Near and Far
Windows are a means through which an artist can frame human existence. A window presents a cropped vantage point, and inserts the viewer into a particular perspective. These paintings are interpretations of the moments I have spent looking out through the frame of an airplane window, down onto the geography of my homeland. Painted from the inside looking out, these paintings serve as a sort of self portrait. The window also acts as a barrier. It is the division between being both close to home and removed
The inspiration for this project was my return flight back to America after spending a semester abroad. I was surprised at the strength with which I identified with mundane aspects of the landscape, such as the rooftops of super stores, the patchwork of farmer's fields, and the chlorine-filled swimming pools. This perspective prompted a reflection on how I define and relate to the concept of home.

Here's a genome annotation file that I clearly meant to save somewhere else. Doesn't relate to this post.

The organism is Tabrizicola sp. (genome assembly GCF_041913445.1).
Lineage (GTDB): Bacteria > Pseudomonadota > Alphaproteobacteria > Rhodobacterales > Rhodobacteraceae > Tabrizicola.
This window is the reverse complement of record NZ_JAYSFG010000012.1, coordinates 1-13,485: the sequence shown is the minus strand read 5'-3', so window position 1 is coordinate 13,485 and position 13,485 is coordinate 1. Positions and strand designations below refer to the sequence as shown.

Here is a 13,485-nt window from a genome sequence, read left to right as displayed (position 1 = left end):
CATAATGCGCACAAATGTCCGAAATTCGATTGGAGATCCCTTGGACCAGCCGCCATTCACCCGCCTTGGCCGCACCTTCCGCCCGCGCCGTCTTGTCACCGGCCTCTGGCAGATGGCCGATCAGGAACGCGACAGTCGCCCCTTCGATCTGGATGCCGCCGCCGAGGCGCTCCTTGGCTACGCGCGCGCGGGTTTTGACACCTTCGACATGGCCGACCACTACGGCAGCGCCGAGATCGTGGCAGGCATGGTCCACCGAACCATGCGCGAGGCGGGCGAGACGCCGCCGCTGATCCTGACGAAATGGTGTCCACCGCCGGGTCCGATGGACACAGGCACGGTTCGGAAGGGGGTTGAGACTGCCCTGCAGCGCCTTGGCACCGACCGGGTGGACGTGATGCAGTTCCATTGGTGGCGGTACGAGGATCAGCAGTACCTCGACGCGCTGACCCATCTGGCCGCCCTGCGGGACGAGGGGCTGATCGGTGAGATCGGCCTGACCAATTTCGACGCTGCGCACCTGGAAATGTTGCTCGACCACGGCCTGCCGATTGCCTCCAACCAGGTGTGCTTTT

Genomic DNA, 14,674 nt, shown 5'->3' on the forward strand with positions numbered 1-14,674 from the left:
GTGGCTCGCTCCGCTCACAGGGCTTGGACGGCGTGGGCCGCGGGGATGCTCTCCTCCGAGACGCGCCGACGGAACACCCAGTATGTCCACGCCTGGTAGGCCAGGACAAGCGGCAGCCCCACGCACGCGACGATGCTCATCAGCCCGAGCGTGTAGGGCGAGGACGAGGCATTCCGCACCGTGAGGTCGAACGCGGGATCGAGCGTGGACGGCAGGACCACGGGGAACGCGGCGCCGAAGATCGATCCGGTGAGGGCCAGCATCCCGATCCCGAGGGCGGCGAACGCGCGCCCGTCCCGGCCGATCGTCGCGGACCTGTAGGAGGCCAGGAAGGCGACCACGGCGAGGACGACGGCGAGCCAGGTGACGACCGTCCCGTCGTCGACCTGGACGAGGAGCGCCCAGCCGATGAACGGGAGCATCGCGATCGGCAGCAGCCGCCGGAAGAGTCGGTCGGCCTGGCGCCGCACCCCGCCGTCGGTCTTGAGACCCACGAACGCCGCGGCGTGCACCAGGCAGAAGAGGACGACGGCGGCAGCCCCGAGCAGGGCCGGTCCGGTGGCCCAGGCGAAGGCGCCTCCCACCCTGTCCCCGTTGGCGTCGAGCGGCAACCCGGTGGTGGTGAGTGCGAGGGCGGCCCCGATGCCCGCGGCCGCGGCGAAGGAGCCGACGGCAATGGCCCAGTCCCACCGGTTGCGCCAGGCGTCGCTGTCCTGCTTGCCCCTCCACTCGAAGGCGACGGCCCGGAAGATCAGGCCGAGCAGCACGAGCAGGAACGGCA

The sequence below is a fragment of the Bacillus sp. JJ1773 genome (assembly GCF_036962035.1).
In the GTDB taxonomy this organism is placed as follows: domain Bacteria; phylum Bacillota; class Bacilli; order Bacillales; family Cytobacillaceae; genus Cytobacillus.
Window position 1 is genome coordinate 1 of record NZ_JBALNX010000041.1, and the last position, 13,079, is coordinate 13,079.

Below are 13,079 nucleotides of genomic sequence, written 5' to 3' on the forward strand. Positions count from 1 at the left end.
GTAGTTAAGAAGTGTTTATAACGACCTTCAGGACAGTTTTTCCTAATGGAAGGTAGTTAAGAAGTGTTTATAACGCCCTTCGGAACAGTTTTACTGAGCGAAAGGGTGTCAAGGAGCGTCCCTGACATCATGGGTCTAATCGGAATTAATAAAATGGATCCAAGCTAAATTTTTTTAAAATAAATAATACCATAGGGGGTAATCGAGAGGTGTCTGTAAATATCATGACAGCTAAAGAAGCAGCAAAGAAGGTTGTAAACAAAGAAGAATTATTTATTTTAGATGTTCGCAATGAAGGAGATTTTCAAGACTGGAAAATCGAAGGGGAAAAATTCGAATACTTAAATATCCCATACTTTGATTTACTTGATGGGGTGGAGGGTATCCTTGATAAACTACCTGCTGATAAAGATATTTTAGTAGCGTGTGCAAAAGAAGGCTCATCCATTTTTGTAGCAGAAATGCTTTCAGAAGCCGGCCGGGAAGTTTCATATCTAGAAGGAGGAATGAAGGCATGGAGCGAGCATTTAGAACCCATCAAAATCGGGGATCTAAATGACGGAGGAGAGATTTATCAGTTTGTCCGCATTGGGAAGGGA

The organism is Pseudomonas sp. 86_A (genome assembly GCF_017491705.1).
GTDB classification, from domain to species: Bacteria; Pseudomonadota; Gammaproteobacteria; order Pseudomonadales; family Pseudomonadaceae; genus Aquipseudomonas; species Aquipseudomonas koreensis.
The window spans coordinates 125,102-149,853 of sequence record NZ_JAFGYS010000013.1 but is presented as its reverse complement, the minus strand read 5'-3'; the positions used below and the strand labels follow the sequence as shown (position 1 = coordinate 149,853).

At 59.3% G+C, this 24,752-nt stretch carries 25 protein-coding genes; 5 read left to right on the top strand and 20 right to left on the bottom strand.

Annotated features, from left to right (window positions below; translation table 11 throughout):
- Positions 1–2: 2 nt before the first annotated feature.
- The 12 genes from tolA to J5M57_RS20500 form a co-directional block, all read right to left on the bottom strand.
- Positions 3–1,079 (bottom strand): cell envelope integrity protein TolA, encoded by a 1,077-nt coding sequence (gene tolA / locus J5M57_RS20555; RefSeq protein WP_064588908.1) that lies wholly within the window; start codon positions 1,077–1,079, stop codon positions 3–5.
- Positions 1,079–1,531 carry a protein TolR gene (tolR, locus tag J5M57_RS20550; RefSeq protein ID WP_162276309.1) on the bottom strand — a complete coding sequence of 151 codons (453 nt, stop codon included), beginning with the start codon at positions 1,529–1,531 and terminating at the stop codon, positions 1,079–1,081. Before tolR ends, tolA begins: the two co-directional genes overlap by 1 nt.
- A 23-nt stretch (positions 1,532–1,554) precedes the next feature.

These landscapes are where my work originated. I abstract these scenes so that they are not immediately recognizable, but still feel familiar. Each work is a fragment of terrain that has been synthesized and re-imagined so that it belongs to me. These paintings are my reaction to seeing my world reduced to specks of color on a sweeping landscape.
Hannah Ayers '16
Advisor: Marina Mangubi
All images copyright © 2016 Hannah Ayers. All rights reserved.

Installation. Oil on birch panel. 9.5" x 13" (31). 2016.

Installation. Oil on birch panel. 9.5" x 13". 2016.

Untitled. Oil and graphite on birch panel. 9.5" x 13". 2015.

Untitled. Oil and graphite on birch panel. 9.5" x 13". 2015.

Untitled. Oil and graphite on birch panel. 9.5" x 13". 2016.

Untitled. Oil and graphite on birch panel. 9.5" x 13". 2016.

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